I’m not saying there aren’t nutbars who think AGW is some sort of New World Order to implement socialism. But most people who question the more severe effects and are thus skeptical of AGW are like me. I agree that CO2 is a greenhouse gas, that it has been warming for at least the past 150 years, that man has contributed to warming and that it may be a problem.

        When I ask those who call me a denier what I am denying I can’t get a straight answer. I just look at the science and try to figure out when something is being distorted. And I’m fully aware that it happens on both sides. It’s just that simple.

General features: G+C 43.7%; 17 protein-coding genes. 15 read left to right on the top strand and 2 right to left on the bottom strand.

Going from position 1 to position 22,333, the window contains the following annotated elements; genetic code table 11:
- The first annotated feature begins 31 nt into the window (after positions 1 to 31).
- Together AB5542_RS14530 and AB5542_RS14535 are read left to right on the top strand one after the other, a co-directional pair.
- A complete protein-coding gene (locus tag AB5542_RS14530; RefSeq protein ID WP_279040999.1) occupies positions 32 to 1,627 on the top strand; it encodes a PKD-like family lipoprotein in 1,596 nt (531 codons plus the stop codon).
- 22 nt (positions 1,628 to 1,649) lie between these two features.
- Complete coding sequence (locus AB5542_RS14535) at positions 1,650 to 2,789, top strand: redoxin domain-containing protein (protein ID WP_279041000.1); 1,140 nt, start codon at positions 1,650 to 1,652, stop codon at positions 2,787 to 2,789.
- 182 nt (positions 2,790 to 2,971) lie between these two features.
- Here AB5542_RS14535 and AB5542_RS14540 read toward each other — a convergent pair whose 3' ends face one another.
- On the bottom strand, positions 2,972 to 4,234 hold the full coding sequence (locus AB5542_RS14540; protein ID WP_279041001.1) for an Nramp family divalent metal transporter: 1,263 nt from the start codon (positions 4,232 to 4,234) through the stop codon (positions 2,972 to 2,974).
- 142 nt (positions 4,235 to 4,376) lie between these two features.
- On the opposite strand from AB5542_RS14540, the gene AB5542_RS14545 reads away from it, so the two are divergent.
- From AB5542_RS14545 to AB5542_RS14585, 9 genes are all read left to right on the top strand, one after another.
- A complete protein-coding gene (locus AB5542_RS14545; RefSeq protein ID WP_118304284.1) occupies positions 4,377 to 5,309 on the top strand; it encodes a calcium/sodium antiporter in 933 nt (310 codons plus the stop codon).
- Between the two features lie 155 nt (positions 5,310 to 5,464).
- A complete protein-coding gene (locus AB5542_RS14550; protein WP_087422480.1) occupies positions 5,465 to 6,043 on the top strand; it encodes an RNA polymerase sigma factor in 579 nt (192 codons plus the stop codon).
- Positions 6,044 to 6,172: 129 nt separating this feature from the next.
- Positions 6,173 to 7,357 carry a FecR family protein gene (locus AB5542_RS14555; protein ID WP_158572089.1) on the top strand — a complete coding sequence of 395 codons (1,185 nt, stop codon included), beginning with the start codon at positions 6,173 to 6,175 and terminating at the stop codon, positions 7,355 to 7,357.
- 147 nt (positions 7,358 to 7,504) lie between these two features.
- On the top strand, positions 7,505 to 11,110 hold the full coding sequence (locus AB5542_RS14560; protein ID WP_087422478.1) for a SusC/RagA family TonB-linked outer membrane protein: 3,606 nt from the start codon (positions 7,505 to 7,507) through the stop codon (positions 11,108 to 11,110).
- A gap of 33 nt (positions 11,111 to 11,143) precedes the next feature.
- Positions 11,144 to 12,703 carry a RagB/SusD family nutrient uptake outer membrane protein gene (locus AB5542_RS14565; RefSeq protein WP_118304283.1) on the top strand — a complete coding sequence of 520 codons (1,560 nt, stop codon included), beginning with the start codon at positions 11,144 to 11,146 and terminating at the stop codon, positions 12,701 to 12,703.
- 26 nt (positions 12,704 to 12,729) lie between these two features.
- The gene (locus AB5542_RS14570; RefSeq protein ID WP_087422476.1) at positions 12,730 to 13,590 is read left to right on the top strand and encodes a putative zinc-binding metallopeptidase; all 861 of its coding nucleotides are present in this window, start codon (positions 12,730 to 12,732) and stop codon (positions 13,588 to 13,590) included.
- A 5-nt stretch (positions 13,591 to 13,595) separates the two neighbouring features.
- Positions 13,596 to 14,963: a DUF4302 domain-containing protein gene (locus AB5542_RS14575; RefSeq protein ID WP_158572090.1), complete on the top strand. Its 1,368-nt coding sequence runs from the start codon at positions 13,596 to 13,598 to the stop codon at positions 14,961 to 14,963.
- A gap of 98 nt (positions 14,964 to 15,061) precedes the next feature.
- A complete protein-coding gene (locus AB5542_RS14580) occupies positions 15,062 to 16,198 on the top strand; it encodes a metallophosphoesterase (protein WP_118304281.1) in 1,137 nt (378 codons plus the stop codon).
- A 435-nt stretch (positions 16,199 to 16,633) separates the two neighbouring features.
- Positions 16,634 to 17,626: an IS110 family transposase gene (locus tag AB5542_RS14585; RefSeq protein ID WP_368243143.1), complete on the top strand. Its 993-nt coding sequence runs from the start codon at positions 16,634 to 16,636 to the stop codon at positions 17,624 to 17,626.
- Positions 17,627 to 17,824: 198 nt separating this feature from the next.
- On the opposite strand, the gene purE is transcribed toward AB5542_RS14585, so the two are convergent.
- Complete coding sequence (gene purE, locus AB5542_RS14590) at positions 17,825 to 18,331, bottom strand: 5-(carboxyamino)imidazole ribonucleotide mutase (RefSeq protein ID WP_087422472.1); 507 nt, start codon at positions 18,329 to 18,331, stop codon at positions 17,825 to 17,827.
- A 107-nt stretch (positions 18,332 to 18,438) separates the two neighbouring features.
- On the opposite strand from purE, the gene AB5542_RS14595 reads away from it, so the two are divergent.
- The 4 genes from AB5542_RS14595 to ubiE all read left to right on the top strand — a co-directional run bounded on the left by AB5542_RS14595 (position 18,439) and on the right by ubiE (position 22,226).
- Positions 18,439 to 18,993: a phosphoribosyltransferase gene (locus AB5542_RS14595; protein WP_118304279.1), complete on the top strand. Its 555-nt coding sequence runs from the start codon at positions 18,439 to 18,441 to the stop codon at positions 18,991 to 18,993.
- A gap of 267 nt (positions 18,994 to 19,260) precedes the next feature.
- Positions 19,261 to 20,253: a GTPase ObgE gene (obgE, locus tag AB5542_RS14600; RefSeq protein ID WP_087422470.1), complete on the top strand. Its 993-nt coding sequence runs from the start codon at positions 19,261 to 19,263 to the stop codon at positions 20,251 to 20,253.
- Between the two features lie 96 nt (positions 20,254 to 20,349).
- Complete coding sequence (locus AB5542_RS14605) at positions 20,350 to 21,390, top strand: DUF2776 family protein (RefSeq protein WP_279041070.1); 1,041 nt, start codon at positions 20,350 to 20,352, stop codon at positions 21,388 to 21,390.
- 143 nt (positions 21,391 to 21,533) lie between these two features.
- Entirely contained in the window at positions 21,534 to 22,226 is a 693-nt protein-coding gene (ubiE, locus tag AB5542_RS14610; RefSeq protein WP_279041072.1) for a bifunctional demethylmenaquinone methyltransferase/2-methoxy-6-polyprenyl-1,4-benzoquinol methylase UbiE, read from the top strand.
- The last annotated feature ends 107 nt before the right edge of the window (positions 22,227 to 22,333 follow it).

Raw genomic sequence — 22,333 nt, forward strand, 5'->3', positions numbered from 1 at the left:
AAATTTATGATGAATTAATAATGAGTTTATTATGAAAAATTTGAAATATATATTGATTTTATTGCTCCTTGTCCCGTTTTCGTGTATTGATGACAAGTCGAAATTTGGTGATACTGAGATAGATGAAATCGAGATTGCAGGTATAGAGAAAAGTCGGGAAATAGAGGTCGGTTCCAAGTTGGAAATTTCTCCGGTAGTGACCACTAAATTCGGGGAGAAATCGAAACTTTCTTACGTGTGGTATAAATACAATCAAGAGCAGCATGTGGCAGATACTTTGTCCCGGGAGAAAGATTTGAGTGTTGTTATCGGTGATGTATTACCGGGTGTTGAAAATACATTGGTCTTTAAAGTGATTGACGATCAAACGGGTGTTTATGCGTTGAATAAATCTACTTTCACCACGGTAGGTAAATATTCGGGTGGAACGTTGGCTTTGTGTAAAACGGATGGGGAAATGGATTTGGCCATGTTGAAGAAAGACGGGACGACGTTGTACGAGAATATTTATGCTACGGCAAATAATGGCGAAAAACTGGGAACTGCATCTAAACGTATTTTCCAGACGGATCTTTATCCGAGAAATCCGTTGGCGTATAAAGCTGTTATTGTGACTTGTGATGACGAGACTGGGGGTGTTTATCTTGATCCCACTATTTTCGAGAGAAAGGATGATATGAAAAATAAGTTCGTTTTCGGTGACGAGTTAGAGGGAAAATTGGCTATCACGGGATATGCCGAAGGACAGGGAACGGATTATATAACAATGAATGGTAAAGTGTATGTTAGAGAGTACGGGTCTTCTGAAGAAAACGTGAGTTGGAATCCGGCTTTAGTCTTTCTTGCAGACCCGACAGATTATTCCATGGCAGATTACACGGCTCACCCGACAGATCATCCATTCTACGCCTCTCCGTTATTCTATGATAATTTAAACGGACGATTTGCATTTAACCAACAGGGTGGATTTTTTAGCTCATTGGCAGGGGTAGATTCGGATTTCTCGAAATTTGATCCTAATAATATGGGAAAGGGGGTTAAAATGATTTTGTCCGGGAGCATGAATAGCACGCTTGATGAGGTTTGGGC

By the way, as an ironic note, my political leaning is left of center.

  9. Is it any wonder you got frustrated? You spent days “dealing with” imaginary people. “Climate change deniers” don’t exist. Everyone you wasted time evangelising was well aware that the climate changes.

    If you systematically mislabel and infantilise people, do you seriously expect them to then give your opinions a sympathetic hearing?

    • Thanks for the comment. Reasonably unpleasant, so kind of what I was getting at in my post. Also, can’t quite tell if you’re trivialising man-made climate change or not. As I mentioned in an earlier comment, I really was referring to people who do totally deny that climate change is being driven by man and who clearly exist (despite what you may or may not think). I also made that fairly clear in the post itself. I have no issue with those who are skeptical and engage in a sensible, balanced and pleasant manner.

      • “Thanks for the comment. Reasonably”